Like your daughter, I am autistic myself. In addition, a section deep in my brain, at the front of the front of the corpus callosum, has been scarred, further inhibiting my ability to experience and interpret emotion. This puts me in a somewhat unique position to respond to this question.
Unfortunately, like autism, ADHD simply means "there's something going on in that brain and we don't really understand what". It's a symptom, not a cause. With functional brain scans, we can see that there are at least six very different unusual patterns of brain metabolism that express as "autism", but we don't have the foggiest idea what they mean.
Sadly, ADHD has become a catch all for everything from "the kid's bored and the teacher doesn't know how to deal with boys" to "there's something seriously wrong here". Dr. Daniel Amen often talks about his nephew who, as a young boy, started expressing unreasonable anger and violence. The "something" in that case turned out to be a large cyst.
Assuming this boy truly has ADHD, then it is not purely a matter of discipline. There is something either mechanical or metabolic (or both) going on in the boy's brain that he cannot control and the doctors do not fully understand. Like autism, ADHD may or may not respond to medications. Kids may or may not outgrow it. Parents are often blamed for something that is outside of their control.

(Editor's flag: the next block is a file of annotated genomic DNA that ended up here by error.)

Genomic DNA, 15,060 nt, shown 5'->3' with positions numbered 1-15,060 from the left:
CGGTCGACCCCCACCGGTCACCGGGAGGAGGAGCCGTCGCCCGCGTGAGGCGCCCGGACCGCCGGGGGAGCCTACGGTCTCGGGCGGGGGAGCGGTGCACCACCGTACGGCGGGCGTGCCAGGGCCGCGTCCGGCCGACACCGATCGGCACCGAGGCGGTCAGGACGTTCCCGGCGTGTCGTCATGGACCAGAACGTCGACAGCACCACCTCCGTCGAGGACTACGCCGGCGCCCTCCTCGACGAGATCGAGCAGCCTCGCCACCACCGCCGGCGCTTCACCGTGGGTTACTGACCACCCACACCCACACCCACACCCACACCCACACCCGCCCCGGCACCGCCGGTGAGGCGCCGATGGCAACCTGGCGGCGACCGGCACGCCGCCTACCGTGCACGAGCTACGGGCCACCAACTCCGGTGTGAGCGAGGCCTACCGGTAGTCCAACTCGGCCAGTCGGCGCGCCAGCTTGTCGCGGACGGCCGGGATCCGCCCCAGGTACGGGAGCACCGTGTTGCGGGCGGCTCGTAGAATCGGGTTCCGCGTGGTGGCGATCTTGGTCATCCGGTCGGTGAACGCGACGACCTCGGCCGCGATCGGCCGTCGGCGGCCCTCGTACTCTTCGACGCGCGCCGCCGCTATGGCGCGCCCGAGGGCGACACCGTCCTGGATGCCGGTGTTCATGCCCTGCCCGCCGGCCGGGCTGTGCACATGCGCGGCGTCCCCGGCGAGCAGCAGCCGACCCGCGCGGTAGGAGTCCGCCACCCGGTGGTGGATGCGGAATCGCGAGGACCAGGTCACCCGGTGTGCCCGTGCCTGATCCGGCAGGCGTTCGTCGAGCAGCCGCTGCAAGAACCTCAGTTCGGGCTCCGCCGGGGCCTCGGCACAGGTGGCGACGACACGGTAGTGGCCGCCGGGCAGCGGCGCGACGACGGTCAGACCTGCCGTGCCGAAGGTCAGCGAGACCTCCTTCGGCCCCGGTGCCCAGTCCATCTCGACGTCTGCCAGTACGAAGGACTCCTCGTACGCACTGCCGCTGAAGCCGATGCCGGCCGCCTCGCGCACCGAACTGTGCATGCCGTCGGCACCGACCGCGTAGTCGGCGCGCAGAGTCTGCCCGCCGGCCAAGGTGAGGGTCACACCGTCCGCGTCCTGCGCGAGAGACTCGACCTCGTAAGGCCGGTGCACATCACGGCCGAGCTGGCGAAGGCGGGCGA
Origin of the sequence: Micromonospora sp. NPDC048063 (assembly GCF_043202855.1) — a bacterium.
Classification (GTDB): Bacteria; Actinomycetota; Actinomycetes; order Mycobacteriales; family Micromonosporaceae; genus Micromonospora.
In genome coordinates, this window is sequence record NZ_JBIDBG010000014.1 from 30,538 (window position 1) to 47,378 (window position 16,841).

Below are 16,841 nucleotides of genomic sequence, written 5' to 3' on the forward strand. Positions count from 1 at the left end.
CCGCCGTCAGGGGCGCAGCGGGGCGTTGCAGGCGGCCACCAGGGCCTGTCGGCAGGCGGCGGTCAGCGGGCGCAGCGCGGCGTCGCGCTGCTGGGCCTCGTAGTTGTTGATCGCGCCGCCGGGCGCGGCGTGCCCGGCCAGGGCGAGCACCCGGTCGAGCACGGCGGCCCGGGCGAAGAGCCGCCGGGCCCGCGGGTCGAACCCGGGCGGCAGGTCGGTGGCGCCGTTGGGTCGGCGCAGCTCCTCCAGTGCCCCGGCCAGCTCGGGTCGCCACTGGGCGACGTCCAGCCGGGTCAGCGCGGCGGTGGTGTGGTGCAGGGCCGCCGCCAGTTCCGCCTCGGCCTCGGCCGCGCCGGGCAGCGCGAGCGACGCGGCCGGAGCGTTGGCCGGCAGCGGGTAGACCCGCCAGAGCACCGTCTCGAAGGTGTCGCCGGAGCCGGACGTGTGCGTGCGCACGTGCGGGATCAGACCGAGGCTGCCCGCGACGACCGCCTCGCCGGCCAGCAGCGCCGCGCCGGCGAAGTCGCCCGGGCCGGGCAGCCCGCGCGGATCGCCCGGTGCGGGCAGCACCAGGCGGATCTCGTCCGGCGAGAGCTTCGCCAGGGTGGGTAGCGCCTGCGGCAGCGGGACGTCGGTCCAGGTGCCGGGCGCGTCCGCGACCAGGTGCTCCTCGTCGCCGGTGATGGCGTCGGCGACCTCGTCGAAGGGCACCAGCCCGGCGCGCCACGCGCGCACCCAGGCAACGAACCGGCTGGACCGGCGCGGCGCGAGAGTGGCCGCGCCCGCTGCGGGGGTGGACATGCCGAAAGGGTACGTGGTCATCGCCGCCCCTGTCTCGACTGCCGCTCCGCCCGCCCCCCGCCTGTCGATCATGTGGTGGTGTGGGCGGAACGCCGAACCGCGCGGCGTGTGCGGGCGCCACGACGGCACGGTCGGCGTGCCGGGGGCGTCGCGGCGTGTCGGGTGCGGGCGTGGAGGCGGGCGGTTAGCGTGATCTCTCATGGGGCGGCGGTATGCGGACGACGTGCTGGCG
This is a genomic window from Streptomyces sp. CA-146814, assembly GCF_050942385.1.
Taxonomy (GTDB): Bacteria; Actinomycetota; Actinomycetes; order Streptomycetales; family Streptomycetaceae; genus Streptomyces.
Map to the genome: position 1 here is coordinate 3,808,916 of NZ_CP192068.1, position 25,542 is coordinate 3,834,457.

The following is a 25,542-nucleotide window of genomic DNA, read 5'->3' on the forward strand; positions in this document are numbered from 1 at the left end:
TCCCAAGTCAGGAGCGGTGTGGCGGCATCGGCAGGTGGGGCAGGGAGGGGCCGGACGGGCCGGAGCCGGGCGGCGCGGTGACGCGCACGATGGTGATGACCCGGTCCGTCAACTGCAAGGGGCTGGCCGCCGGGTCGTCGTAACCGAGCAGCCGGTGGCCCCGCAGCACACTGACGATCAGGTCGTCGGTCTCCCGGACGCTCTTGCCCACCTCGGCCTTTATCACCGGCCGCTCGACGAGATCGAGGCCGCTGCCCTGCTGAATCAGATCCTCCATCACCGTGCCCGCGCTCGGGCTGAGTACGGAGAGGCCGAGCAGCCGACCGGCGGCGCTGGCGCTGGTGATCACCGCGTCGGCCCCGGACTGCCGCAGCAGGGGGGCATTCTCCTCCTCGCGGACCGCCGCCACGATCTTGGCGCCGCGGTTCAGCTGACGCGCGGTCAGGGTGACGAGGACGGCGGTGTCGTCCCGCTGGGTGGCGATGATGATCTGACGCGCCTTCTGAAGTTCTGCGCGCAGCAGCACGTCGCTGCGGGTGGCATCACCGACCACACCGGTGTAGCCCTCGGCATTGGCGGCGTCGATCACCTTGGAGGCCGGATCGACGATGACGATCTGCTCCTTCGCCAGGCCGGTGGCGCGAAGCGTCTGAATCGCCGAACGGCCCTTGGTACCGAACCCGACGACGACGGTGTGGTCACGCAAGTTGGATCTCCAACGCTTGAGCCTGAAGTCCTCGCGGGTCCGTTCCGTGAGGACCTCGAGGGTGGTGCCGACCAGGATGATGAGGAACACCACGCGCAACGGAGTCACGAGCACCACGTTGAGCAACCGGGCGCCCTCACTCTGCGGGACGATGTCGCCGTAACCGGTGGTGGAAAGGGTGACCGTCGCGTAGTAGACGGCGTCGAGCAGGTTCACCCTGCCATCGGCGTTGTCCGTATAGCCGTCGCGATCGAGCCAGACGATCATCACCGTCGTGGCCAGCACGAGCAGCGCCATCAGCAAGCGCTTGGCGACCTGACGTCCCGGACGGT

One of my young associates has ADHD. Normally, he is one of the gentlest, politest, and kindest people I know. However, from time to time under certain types of stress the "switch flips", and it is not always obvious to those around him why. Even though he weighs about 80 pounds soaking wet in winter clothes, he scares adults around him when that happens.
Fortunately (or not), I am one of the few people that "get" him. I can actually point at an anatomical chart and say "this part of my brain is damaged, and the result of this damage is these symptoms", which largely mirror his own.
The result of my own brain damage is reduced verbal capacity, and inability to recognize normal social cues, prioritize, or maintain focus. With next to no ability to experience emotion, to all appearances I jump from incredibly patient to all out rage with no warning. Does this sound a lot like ADHD?
As a parent, your first responsibility is to look after your own children.
As a parent of a child with autism, you can probably empathize with your single mother friend better than anyone else. However, you might want to arrange to meet without the kids, with separate babysitters.